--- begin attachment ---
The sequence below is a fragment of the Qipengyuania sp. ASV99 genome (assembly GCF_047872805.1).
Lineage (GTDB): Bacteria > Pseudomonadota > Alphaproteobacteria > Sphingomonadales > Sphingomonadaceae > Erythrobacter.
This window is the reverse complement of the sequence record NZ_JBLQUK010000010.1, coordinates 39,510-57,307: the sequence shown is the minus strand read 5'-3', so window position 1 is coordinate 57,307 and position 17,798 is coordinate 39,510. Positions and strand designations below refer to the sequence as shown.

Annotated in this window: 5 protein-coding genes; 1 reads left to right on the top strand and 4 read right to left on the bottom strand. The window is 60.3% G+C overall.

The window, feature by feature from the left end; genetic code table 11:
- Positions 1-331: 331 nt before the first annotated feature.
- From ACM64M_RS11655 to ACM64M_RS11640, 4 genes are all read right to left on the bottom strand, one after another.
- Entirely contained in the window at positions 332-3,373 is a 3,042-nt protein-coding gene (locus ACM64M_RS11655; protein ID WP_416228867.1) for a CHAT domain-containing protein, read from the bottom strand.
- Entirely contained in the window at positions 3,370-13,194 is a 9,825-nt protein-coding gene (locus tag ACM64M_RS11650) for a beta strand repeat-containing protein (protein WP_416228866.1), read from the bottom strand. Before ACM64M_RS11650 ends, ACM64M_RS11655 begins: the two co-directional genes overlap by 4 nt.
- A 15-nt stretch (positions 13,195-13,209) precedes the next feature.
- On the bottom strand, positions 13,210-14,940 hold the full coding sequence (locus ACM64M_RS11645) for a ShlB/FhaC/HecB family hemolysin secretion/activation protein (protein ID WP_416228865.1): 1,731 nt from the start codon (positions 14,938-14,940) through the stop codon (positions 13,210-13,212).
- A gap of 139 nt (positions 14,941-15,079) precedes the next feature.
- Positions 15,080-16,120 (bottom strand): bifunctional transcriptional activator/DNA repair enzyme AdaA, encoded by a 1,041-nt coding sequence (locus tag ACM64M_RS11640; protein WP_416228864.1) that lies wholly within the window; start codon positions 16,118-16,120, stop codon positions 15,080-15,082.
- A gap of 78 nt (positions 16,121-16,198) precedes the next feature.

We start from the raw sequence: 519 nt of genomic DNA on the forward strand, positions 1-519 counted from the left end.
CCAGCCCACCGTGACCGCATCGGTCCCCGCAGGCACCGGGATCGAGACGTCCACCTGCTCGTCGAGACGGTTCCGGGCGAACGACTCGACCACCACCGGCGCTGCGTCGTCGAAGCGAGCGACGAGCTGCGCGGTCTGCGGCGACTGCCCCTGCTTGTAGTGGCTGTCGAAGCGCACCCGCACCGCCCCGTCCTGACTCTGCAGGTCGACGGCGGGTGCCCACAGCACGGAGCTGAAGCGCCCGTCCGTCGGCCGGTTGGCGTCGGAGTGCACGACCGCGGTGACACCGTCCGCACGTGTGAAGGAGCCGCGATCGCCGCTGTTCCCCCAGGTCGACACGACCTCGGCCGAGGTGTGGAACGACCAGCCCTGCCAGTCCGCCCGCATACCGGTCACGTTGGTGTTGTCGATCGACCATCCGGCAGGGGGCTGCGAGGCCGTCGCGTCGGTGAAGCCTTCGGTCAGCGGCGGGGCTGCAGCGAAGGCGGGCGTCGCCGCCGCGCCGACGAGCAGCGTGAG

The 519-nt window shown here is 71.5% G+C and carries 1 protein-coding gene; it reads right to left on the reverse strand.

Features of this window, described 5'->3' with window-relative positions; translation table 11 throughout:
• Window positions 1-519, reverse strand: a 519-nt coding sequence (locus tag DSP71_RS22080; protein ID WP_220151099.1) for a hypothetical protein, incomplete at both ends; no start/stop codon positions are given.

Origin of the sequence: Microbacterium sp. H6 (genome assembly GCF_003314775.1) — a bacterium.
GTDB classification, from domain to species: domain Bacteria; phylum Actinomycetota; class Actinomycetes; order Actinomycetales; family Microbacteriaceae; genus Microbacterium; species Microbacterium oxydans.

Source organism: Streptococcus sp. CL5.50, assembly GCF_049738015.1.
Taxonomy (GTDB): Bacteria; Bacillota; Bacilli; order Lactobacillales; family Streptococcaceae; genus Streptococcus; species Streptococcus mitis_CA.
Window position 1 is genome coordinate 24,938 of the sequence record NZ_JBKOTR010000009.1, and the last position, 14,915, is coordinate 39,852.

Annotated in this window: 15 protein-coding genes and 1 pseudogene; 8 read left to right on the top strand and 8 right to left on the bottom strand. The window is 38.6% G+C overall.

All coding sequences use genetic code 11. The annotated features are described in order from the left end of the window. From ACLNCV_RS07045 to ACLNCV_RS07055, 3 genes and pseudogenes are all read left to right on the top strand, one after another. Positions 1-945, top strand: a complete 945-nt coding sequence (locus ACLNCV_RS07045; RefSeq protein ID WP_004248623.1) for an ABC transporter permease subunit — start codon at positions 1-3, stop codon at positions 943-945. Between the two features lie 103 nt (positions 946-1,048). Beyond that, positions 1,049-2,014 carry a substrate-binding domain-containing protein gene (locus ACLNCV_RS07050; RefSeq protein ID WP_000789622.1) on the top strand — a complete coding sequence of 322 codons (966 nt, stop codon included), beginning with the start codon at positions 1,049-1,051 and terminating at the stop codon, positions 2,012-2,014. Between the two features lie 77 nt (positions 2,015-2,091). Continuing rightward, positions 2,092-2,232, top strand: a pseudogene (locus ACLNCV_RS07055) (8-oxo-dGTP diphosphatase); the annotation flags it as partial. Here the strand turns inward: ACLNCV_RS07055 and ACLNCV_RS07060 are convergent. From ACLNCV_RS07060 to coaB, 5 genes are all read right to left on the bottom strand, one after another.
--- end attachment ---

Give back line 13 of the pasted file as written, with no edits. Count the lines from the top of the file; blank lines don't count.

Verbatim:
- Positions 15,080-16,120 (bottom strand): bifunctional transcriptional activator/DNA repair enzyme AdaA, encoded by a 1,041-nt coding sequence (locus tag ACM64M_RS11640; protein WP_416228864.1) that lies wholly within the window; start codon positions 16,118-16,120, stop codon positions 15,080-15,082.